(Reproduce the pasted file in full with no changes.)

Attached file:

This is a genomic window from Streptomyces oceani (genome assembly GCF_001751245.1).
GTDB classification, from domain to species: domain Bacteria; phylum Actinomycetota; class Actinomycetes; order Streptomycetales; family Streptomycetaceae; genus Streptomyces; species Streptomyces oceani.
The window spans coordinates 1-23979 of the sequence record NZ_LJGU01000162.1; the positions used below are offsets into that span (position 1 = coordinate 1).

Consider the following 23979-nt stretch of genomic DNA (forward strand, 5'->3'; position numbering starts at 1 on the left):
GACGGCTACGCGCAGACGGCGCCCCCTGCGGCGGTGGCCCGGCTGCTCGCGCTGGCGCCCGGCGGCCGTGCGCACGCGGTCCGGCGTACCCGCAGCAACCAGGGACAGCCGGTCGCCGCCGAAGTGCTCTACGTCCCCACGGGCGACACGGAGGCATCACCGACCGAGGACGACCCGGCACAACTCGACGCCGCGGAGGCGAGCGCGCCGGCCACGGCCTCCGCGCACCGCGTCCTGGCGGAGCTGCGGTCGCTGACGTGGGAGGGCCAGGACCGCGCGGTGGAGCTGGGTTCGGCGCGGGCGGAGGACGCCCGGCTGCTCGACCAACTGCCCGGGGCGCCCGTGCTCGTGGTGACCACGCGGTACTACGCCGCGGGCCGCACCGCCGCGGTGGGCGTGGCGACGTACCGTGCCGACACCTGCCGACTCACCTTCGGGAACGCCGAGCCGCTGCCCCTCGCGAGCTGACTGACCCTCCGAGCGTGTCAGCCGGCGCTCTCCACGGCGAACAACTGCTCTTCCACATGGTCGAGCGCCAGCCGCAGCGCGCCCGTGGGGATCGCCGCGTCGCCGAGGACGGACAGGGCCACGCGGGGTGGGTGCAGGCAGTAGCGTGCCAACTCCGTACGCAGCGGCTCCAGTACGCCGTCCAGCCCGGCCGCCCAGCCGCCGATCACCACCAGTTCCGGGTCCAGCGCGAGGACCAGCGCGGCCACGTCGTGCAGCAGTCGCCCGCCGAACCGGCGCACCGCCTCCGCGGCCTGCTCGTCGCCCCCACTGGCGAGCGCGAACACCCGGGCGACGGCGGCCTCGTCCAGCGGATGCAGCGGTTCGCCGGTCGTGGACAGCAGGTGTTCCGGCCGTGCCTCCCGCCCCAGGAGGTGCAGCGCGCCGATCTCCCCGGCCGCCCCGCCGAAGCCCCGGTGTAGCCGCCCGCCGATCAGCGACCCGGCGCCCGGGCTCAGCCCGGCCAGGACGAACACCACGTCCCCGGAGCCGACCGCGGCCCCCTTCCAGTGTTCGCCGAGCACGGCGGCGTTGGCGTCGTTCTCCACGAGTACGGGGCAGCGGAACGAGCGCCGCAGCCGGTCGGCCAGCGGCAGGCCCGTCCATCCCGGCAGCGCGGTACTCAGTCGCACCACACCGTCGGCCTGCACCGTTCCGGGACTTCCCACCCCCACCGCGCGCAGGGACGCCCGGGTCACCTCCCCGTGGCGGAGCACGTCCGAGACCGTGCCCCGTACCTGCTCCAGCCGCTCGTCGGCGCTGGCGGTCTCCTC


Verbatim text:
This is a genomic window from Streptomyces oceani (genome assembly GCF_001751245.1).
GTDB classification, from domain to species: domain Bacteria; phylum Actinomycetota; class Actinomycetes; order Streptomycetales; family Streptomycetaceae; genus Streptomyces; species Streptomyces oceani.
The window spans coordinates 1-23979 of the sequence record NZ_LJGU01000162.1; the positions used below are offsets into that span (position 1 = coordinate 1).

Consider the following 23979-nt stretch of genomic DNA (forward strand, 5'->3'; position numbering starts at 1 on the left):
GACGGCTACGCGCAGACGGCGCCCCCTGCGGCGGTGGCCCGGCTGCTCGCGCTGGCGCCCGGCGGCCGTGCGCACGCGGTCCGGCGTACCCGCAGCAACCAGGGACAGCCGGTCGCCGCCGAAGTGCTCTACGTCCCCACGGGCGACACGGAGGCATCACCGACCGAGGACGACCCGGCACAACTCGACGCCGCGGAGGCGAGCGCGCCGGCCACGGCCTCCGCGCACCGCGTCCTGGCGGAGCTGCGGTCGCTGACGTGGGAGGGCCAGGACCGCGCGGTGGAGCTGGGTTCGGCGCGGGCGGAGGACGCCCGGCTGCTCGACCAACTGCCCGGGGCGCCCGTGCTCGTGGTGACCACGCGGTACTACGCCGCGGGCCGCACCGCCGCGGTGGGCGTGGCGACGTACCGTGCCGACACCTGCCGACTCACCTTCGGGAACGCCGAGCCGCTGCCCCTCGCGAGCTGACTGACCCTCCGAGCGTGTCAGCCGGCGCTCTCCACGGCGAACAACTGCTCTTCCACATGGTCGAGCGCCAGCCGCAGCGCGCCCGTGGGGATCGCCGCGTCGCCGAGGACGGACAGGGCCACGCGGGGTGGGTGCAGGCAGTAGCGTGCCAACTCCGTACGCAGCGGCTCCAGTACGCCGTCCAGCCCGGCCGCCCAGCCGCCGATCACCACCAGTTCCGGGTCCAGCGCGAGGACCAGCGCGGCCACGTCGTGCAGCAGTCGCCCGCCGAACCGGCGCACCGCCTCCGCGGCCTGCTCGTCGCCCCCACTGGCGAGCGCGAACACCCGGGCGACGGCGGCCTCGTCCAGCGGATGCAGCGGTTCGCCGGTCGTGGACAGCAGGTGTTCCGGCCGTGCCTCCCGCCCCAGGAGGTGCAGCGCGCCGATCTCCCCGGCCGCCCCGCCGAAGCCCCGGTGTAGCCGCCCGCCGATCAGCGACCCGGCGCCCGGGCTCAGCCCGGCCAGGACGAACACCACGTCCCCGGAGCCGACCGCGGCCCCCTTCCAGTGTTCGCCGAGCACGGCGGCGTTGGCGTCGTTCTCCACGAGTACGGGGCAGCGGAACGAGCGCCGCAGCCGGTCGGCCAGCGGCAGGCCCGTCCATCCCGGCAGCGCGGTACTCAGTCGCACCACACCGTCGGCCTGCACCGTTCCGGGACTTCCCACCCCCACCGCGCGCAGGGACGCCCGGGTCACCTCCCCGTGGCGGAGCACGTCCGAGACCGTGCCCCGTACCTGCTCCAGCCGCTCGTCGGCGCTGGCGGTCTCCTC